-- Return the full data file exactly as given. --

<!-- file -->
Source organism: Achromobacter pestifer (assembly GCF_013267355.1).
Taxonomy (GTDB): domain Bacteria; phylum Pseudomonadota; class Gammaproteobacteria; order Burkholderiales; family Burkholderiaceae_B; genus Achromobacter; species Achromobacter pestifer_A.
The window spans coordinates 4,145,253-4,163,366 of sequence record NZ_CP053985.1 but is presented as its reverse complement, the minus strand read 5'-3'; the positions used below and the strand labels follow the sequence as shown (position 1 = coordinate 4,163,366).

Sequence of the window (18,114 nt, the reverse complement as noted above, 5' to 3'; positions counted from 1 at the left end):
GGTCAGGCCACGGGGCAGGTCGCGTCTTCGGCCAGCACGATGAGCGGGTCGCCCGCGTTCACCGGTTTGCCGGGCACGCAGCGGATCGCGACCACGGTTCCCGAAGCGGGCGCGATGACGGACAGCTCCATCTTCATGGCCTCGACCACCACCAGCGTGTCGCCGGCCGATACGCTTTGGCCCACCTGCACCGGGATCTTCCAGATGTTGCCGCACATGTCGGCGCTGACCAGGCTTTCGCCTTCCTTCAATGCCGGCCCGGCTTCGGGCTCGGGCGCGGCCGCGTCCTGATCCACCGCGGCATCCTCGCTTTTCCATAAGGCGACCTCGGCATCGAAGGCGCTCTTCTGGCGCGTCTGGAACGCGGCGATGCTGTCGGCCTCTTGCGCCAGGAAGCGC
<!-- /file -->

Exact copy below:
Source organism: Achromobacter pestifer (assembly GCF_013267355.1).
Taxonomy (GTDB): domain Bacteria; phylum Pseudomonadota; class Gammaproteobacteria; order Burkholderiales; family Burkholderiaceae_B; genus Achromobacter; species Achromobacter pestifer_A.
The window spans coordinates 4,145,253-4,163,366 of sequence record NZ_CP053985.1 but is presented as its reverse complement, the minus strand read 5'-3'; the positions used below and the strand labels follow the sequence as shown (position 1 = coordinate 4,163,366).

Sequence of the window (18,114 nt, the reverse complement as noted above, 5' to 3'; positions counted from 1 at the left end):
GGTCAGGCCACGGGGCAGGTCGCGTCTTCGGCCAGCACGATGAGCGGGTCGCCCGCGTTCACCGGTTTGCCGGGCACGCAGCGGATCGCGACCACGGTTCCCGAAGCGGGCGCGATGACGGACAGCTCCATCTTCATGGCCTCGACCACCACCAGCGTGTCGCCGGCCGATACGCTTTGGCCCACCTGCACCGGGATCTTCCAGATGTTGCCGCACATGTCGGCGCTGACCAGGCTTTCGCCTTCCTTCAATGCCGGCCCGGCTTCGGGCTCGGGCGCGGCCGCGTCCTGATCCACCGCGGCATCCTCGCTTTTCCATAAGGCGACCTCGGCATCGAAGGCGCTCTTCTGGCGCGTCTGGAACGCGGCGATGCTGTCGGCCTCTTGCGCCAGGAAGCGC